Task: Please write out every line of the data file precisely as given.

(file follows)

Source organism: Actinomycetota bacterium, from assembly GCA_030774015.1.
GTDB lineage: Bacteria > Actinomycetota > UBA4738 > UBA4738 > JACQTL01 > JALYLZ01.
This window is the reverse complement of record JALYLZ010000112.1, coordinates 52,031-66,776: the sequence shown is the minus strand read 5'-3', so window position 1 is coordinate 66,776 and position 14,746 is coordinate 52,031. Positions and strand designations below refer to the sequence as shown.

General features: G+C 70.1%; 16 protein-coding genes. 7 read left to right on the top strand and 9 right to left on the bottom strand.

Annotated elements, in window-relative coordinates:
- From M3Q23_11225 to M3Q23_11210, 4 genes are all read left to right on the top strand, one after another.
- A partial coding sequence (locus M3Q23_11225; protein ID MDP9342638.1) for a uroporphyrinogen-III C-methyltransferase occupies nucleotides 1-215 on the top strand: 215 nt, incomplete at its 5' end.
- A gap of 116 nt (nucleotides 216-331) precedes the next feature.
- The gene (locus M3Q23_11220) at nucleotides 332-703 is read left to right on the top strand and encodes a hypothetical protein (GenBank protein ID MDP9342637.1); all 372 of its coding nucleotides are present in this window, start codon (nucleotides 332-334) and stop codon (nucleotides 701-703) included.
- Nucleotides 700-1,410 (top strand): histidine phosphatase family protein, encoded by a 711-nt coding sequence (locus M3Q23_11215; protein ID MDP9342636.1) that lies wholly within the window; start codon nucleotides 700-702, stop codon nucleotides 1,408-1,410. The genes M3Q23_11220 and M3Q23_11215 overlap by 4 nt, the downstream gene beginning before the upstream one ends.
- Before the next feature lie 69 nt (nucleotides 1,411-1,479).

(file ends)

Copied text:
Source organism: Actinomycetota bacterium, from assembly GCA_030774015.1.
GTDB lineage: Bacteria > Actinomycetota > UBA4738 > UBA4738 > JACQTL01 > JALYLZ01.
This window is the reverse complement of record JALYLZ010000112.1, coordinates 52,031-66,776: the sequence shown is the minus strand read 5'-3', so window position 1 is coordinate 66,776 and position 14,746 is coordinate 52,031. Positions and strand designations below refer to the sequence as shown.

General features: G+C 70.1%; 16 protein-coding genes. 7 read left to right on the top strand and 9 right to left on the bottom strand.

Annotated elements, in window-relative coordinates:
- From M3Q23_11225 to M3Q23_11210, 4 genes are all read left to right on the top strand, one after another.
- A partial coding sequence (locus M3Q23_11225; protein ID MDP9342638.1) for a uroporphyrinogen-III C-methyltransferase occupies nucleotides 1-215 on the top strand: 215 nt, incomplete at its 5' end.
- A gap of 116 nt (nucleotides 216-331) precedes the next feature.
- The gene (locus M3Q23_11220) at nucleotides 332-703 is read left to right on the top strand and encodes a hypothetical protein (GenBank protein ID MDP9342637.1); all 372 of its coding nucleotides are present in this window, start codon (nucleotides 332-334) and stop codon (nucleotides 701-703) included.
- Nucleotides 700-1,410 (top strand): histidine phosphatase family protein, encoded by a 711-nt coding sequence (locus M3Q23_11215; protein ID MDP9342636.1) that lies wholly within the window; start codon nucleotides 700-702, stop codon nucleotides 1,408-1,410. The genes M3Q23_11220 and M3Q23_11215 overlap by 4 nt, the downstream gene beginning before the upstream one ends.
- Before the next feature lie 69 nt (nucleotides 1,411-1,479).